© Adam MakaryProtesters gather in Tahrir square in downtown Cairo, Egypt.
Two protesters and a police officer have been killed in Egypt as anti-government demonstrators have taken to the streets to demand political and economic reforms.

The protesters were killed in clashes with security forces in the city of Suez on Tuesday, and the police officer was killed in a demonstration in Cairo on the same day, AFP reported.

On Tuesday, the opposition called on political activists to hold nationwide demonstrations against the government.

The protesters say it's a day of revolt against torture, poverty, corruption, and unemployment. Some have gathered outside the Supreme Court and the parliament building, calling for the resignation of President Hosni Mubarak.

The police have fired tear gas to disperse the protesters in Cairo, injuring several people.

Over 30,000 police officers have been deployed to the city center to crack down on the demonstrators.

Demonstrations have also been held in Alexandria and other parts of the country.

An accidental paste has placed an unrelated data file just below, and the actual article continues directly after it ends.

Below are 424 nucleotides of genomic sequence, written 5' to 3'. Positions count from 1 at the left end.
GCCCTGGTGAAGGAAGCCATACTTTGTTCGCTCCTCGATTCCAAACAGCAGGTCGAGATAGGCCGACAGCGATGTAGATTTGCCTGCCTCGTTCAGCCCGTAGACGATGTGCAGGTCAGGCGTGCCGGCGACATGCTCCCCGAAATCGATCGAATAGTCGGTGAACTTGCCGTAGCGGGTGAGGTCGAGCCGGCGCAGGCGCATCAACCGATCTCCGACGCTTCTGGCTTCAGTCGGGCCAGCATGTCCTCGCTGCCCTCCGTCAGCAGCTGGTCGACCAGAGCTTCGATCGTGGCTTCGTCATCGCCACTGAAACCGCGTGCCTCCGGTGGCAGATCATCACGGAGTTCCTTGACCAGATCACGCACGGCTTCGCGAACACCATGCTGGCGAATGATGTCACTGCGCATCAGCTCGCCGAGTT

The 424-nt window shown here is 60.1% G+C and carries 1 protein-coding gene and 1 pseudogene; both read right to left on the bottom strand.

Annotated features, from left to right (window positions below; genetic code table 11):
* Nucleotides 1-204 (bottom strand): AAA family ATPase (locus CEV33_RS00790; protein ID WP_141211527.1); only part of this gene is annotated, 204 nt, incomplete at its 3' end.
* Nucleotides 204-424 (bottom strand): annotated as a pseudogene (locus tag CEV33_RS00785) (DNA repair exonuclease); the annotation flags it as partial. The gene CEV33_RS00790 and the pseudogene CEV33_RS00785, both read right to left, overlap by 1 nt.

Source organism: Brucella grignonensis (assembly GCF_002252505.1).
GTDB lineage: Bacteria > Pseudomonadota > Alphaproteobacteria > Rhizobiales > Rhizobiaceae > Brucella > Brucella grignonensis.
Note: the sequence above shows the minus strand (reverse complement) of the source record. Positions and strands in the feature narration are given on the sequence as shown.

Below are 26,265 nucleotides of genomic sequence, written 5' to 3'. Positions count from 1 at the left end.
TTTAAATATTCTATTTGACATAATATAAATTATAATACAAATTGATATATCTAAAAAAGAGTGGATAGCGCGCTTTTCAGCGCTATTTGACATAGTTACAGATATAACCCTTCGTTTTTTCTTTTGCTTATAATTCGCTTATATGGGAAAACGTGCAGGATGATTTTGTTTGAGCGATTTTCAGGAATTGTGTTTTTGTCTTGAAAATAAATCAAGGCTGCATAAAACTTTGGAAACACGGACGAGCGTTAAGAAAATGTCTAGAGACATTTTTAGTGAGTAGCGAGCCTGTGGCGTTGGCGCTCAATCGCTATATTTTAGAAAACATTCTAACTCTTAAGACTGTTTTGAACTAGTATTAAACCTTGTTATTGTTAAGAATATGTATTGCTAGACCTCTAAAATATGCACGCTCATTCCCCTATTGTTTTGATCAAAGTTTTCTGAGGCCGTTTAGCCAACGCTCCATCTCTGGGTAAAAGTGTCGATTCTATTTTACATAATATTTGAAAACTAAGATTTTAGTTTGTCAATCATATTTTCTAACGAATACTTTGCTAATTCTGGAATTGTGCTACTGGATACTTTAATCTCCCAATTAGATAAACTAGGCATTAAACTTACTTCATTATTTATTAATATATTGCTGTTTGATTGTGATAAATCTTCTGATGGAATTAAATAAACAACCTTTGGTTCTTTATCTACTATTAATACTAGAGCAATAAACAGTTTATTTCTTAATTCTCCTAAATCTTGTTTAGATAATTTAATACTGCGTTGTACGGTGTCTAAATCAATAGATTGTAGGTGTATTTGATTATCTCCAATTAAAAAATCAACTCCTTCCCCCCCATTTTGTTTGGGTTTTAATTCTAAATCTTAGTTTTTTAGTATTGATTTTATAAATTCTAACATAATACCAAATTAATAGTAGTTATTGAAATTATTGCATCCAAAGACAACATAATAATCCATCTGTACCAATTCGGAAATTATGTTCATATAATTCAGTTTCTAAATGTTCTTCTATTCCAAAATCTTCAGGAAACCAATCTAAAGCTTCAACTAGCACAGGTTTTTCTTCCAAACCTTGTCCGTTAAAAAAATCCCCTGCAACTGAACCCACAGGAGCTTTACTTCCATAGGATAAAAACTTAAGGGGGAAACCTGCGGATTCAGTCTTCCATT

Kamal El Helbawy, the former spokesman of the Muslim Brotherhood, told Press TV that Tuesday's demonstrations have been the largest and most significant in Egypt's recent history.

Former Arab League ambassador to the United Nations Clovis Maksoud has said that the ongoing revolution in Tunisia is inspiring the people of the Arab world, who are tired of dictatorial regimes.

The revolution "is the prognosis by which many frustrated people in various countries -- suffering dictatorship, poverty, and marginalization, are now being empowered," Maksoud added.

Egypt has many of the same social and political problems as Tunisia, like rising food prices, high unemployment, and corruption.
A protestor holding a placard in French reading "Mubarak, get out", identical to ones used in protests last week in Tunisia, is surrounded by riot police during a demonstration in downtown Cairo, Egypt, January 25, 2011.